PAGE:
How are we doing compared to other nations?
Surveys of a wide variety of groups over a 15-year period have shown substantial misconceptions regarding the extent to which waste paper is collected and used in the manufacture of paper and paperboard within the United States. Responses have consistently shown pervasive and substantial underestimation on both counts. For example, in one survey involving almost 2,000 college students at eleven major universities, 71 percent of respondents estimated U.S. recycled paper production to be less than one half of what it really is, and 45 percent estimated it to be one-fifth or less of actual. Subsequent surveys, including one comprehensive statewide survey of Montana residents, have yielded similar results.
The U.S. has a long history of paper recovery and reuse. Today, paper and paperboard collection and reuse rates in the United States are 50% and 37%, respectively, with both numbers representing record or near record levels for the nation. While comparison of these numbers to those of other technologically advanced nations can be misleading, it is clear that the U.S. lags behind a number of other developed nations in paper recovery for recycling. However, the differences are considerably less than perceived by the general public. Moreover, recent gains in domestic paper recovery and reuse are narrowing the gap between the U.S. and other nations.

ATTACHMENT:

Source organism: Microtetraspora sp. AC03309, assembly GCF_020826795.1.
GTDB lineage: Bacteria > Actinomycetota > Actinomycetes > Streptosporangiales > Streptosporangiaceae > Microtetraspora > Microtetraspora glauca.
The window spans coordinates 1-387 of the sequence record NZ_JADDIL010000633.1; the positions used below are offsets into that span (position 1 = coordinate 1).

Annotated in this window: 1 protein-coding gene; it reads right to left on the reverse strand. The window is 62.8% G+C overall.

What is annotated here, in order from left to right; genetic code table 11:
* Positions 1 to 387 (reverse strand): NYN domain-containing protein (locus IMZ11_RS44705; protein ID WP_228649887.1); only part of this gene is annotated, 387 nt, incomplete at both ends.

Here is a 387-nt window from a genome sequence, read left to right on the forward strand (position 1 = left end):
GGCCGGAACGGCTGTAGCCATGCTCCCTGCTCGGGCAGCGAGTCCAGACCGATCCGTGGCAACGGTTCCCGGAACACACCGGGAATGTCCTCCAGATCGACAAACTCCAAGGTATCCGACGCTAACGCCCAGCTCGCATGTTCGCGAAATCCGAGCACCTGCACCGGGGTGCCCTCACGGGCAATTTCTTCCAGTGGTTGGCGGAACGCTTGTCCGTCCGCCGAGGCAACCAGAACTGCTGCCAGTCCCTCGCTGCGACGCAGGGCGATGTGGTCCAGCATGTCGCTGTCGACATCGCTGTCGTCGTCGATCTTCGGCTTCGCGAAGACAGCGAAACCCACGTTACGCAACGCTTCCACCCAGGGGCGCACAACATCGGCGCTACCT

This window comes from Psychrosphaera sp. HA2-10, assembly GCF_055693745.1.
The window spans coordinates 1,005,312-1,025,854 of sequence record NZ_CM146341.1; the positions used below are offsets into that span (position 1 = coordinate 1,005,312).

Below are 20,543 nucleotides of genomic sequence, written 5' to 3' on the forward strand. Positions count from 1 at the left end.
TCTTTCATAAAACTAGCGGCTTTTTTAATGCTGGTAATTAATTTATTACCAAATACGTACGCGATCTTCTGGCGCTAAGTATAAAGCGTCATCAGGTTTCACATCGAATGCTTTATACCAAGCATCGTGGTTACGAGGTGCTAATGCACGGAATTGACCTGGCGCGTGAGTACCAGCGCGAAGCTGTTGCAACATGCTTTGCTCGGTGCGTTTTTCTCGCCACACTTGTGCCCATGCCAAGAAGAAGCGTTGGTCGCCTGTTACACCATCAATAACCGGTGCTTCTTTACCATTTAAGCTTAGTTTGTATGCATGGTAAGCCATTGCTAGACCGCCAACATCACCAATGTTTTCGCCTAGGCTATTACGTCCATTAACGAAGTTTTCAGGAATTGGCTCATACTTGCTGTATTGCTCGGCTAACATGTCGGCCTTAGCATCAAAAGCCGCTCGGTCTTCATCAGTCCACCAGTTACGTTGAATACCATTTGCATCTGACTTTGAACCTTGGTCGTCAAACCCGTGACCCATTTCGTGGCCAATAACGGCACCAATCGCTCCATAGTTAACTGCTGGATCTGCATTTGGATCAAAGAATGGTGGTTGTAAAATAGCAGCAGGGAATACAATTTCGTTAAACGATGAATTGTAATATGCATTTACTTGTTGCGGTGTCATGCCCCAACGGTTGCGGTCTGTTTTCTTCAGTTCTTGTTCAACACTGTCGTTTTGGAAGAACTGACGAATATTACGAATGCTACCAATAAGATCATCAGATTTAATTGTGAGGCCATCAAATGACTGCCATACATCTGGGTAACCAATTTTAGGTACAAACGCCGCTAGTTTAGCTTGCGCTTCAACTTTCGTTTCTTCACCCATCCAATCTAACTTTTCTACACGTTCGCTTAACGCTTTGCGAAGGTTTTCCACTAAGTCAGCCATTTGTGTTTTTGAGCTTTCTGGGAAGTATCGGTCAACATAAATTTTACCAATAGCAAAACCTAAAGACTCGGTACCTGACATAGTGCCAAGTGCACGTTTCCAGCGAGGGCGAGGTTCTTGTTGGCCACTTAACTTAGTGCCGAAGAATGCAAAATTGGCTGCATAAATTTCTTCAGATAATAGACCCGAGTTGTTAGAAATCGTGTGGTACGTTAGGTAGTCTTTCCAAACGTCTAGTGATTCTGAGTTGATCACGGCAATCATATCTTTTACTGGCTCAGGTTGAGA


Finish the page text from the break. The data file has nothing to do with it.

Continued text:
Recycling technology improvements are ongoing and are likely to translate into increased rates of fiber recovery and reuse. Such increases will help to blunt harvest pressures on domestic and global forests, but, in light of ever increasing consumption, recycling efforts alone are unlikely to significantly reduce the current level of consumption of virgin fiber.